Following a road accident in which an airman from No. 109 Beach Section was killed. F/Lt Vaughan went to No. 5 Beach Unit Headquarters on 18th March to serve as a member of the Court of Inquiry into the incident and on 19th March officers and men of the Section attended the funeral of the airman (LAC Salvidge) in Naples. F/Lt Walsh also served as a member of the Court of Inquiry, staying at Unit H.Q from 20th to 23rd March. F/Lt Vaughan did not return to No. 110 Beach Section as he took the place of the C.O. of No. 109 Beach Section who had been injured in the road accident.
On 24th March orders were received for No. 110 Beach Section to prepare to move. They were going to Corsica to work with the U.S. 12th Air Service Command. On 28th March 1944 the personnel of the Section arrived at No. 5 R.A.F. Beach Unit Headquarters in Portici. Their vehicles (two 3 tonners and a jeep) were loaded with more equipment and they moved off in the late afternoon, together with No. 111 Beach Section and embarked on L.S.T. A18 in the Port of Naples. The vessel sailed the next morning and they disembarked at Ajaccio, Corsica on 30th March 1944.
At Ajaccio, the Section was accommodated in a staging area together with No. 111 Beach Section. On 3rd April, F/Lt Walsh went to Bastia to arrange a billet for the Section. He returned the next day and on 5th April, the Section moved to Bastia for embarkation duties in the port there.
After checking stores from S.S. ”Hebe II” on 1st and 2nd of May, unloading and loading activities in May 1944 were as follows:
|S.S. “Baltic” arrived and commenced discharging
|S.S. “Ravenspoint” commenced discharging
|S.S. “Ravenspoint” completed discharging
|S.S. “Hebe II” commenced discharging.
S.S. “Maceratti” docked and was discharged.
|S.S. “Hebe II” completed discharging
|S.S. “Zene” discharged.
S.S. “Motia” commenced discharging.
S.S. “Isolina” arrived.
|S.S. “Francesco Madre” discharged.
S.S. “Isolina” completed discharging.
|S.S. “Giampaolo” arrived and discharged.
|S.S. “Motia” completed discharging.
|S.S. “Cora” completed discharging.
|S.S. “Hebe II” commenced discharging.
|S.S. “Hebe II” completed discharging.
S.S. “Orkla” completed discharging.
S.S. “Zaanstroom” commenced discharging.
|S.S. “Zaanstroom” completed discharging.
S.S. “Isolina” and S.S. “Ulla” arrived and were discharged.
S.S. “Le Trait” commenced discharging.
|S.S. “Corcrest” commenced discharging.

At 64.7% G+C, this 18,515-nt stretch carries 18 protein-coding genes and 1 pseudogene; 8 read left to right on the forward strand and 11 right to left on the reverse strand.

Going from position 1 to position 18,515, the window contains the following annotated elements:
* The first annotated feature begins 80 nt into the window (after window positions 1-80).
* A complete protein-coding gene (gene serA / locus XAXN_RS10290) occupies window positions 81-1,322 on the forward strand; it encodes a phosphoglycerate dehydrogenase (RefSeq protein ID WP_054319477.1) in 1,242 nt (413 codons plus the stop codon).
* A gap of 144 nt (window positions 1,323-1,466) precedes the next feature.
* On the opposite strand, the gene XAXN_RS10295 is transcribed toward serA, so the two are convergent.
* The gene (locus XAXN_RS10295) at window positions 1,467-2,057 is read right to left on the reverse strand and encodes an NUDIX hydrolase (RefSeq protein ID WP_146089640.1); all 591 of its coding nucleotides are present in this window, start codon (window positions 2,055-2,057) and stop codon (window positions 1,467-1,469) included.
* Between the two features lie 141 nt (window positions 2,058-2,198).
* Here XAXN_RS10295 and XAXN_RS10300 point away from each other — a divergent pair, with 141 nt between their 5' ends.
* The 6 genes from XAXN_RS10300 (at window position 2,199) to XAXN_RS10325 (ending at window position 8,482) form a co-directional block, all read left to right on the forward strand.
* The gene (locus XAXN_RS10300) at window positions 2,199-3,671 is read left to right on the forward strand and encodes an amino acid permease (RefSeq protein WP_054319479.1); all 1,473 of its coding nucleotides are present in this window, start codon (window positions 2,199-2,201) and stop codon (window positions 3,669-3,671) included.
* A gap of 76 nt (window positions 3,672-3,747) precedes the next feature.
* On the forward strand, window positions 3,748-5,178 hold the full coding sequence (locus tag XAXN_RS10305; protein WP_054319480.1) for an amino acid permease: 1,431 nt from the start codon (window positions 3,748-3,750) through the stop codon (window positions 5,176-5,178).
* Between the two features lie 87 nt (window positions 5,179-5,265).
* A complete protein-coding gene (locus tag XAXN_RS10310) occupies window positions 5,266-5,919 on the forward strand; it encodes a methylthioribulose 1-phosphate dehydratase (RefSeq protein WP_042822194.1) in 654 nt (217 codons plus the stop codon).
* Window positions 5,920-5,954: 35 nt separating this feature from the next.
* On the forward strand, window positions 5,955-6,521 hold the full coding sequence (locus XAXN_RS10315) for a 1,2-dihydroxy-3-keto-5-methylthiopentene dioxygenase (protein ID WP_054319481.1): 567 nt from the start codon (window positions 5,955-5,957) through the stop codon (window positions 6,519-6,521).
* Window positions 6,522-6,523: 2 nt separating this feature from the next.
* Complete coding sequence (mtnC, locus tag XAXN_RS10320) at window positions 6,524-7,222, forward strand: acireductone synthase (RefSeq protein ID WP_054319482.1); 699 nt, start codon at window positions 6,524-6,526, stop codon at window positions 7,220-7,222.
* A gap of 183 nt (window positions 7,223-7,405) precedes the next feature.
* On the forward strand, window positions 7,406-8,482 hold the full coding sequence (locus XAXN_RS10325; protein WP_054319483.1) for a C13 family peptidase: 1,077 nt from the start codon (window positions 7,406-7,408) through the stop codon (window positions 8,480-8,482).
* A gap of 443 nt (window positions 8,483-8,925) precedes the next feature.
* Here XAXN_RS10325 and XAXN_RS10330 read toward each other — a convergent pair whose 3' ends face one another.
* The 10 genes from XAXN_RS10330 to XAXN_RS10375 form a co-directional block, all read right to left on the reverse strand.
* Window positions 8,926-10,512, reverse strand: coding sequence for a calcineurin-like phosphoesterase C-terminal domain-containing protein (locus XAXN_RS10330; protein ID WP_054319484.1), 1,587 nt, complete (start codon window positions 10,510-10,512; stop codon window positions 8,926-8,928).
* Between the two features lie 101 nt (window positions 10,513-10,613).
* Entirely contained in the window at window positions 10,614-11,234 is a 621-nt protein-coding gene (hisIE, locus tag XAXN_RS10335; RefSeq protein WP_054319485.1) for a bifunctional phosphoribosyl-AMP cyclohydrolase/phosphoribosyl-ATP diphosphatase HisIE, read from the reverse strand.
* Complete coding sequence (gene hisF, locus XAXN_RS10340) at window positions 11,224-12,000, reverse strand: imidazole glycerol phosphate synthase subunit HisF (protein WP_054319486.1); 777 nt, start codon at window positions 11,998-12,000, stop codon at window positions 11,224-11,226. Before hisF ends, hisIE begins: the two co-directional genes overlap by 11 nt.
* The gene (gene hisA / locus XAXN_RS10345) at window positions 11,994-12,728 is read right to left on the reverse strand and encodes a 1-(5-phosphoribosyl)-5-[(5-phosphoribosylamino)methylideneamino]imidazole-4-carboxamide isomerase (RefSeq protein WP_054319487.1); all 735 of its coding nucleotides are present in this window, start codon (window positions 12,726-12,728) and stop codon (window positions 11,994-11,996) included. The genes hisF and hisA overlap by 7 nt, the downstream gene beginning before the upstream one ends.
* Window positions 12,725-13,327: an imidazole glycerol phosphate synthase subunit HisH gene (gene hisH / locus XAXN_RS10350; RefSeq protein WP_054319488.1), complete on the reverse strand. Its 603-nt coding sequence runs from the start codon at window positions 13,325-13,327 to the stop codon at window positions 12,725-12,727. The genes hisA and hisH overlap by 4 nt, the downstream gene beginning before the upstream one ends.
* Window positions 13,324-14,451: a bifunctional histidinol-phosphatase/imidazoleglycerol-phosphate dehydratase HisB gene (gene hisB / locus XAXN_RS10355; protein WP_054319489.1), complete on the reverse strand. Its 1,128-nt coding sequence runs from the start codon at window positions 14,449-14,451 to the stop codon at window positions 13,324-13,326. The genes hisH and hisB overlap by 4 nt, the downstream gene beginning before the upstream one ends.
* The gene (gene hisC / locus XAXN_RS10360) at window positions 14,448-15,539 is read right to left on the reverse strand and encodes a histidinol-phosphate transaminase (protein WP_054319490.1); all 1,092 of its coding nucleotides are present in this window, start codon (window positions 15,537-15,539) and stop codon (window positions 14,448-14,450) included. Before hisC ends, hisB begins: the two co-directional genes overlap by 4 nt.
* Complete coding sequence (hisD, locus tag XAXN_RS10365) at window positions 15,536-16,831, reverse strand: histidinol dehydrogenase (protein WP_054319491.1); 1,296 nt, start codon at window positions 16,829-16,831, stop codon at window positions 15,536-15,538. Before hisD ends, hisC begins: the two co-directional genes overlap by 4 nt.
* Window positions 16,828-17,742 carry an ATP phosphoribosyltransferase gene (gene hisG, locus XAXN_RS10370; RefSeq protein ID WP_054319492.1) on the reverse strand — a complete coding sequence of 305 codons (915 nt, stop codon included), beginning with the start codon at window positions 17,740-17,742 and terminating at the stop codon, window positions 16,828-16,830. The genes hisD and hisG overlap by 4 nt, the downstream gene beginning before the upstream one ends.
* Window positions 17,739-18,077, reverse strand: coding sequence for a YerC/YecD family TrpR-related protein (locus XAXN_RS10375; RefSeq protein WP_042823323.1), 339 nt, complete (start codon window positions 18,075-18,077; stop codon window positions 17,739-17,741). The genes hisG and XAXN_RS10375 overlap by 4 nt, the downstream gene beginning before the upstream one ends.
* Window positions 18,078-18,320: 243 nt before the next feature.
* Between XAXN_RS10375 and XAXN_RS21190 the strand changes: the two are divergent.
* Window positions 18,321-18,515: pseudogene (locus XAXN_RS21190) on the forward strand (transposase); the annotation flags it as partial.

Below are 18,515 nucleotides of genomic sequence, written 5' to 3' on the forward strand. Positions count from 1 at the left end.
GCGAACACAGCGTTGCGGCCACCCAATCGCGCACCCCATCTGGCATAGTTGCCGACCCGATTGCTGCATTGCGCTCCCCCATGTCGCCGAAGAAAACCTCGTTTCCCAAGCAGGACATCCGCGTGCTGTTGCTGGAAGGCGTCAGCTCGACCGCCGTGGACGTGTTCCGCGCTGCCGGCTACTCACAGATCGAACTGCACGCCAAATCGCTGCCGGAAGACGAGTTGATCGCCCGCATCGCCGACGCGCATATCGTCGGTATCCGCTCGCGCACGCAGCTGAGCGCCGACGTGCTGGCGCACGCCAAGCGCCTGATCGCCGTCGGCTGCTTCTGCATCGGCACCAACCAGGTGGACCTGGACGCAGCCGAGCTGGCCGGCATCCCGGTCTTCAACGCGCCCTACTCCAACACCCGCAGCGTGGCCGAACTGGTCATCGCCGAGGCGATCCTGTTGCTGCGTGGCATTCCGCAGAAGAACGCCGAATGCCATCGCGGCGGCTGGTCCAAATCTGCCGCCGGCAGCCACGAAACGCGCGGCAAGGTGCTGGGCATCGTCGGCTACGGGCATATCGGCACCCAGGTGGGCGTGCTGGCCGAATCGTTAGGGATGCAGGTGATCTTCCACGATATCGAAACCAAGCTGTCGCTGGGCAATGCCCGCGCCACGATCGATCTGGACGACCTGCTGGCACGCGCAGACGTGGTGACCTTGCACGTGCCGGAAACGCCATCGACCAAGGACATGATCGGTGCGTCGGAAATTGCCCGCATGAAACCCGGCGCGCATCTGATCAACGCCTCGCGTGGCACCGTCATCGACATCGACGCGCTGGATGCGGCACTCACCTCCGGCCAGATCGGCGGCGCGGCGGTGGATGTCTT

|S.S. “Empire Dace” arrived and commenced discharging.
|S.S. “Corcrest” and S.S. “Empire Dace” completed discharging.
During the month of June 1944, No. 110 Beach Section continued to perform embarkation duties at Bastia, dealing with American Air Corps stores and personnel.
On 6th July 1944, at 07.00hrs, the Section left Bastia accompanied by Unit Headquarters and drove to Porto Vecchio. No. 5 R.A.F. Beach Unit was being withdrawn from Corsica and the whole Unit assembled at Porto Vecchio before embarking on L.S.T. 1010 on 7th July.
No. 5 R.A.F. Beach Unit sailed from Porto Vecchio, disembarked at Civetevecchio at 09.00hrs on 8th July 1944 and travelled to Rome. Headquarters and No. 110 Beach Section obtained accommodation at No. 2 R.A.F. Base Area, Rome.
The Unit left Rome on 9th July to go to Naples. No. 110 Beach Section travelled on Highway No. 6, passing through Cassino. Having travelled approximately 90 miles they camped for the night on a site just outside Cassino where they were “greeted with a deluge of rain”. At 11a.m. the next morning they arrived at Bellavista and joined the rest of the Unit on a camping site alongside the Autostrada.
A new Combined Operation was planned and No. 110 R.A.F. Beach Section was to be part of the 45th U.S. Infantry Division Beach Group. The U.S. Army’s 40th Engineer Combat Regiment was the principal unit in the 45th Infantry Division Beach Group and, on 12th July, F/Lt Walsh went to find the Regiment at their campsite on the Plain of Salerno, about ten kilometres from Battapaglia. He reported to Major Hardison and arrangements were made for the Section to join the Regiment there the next day.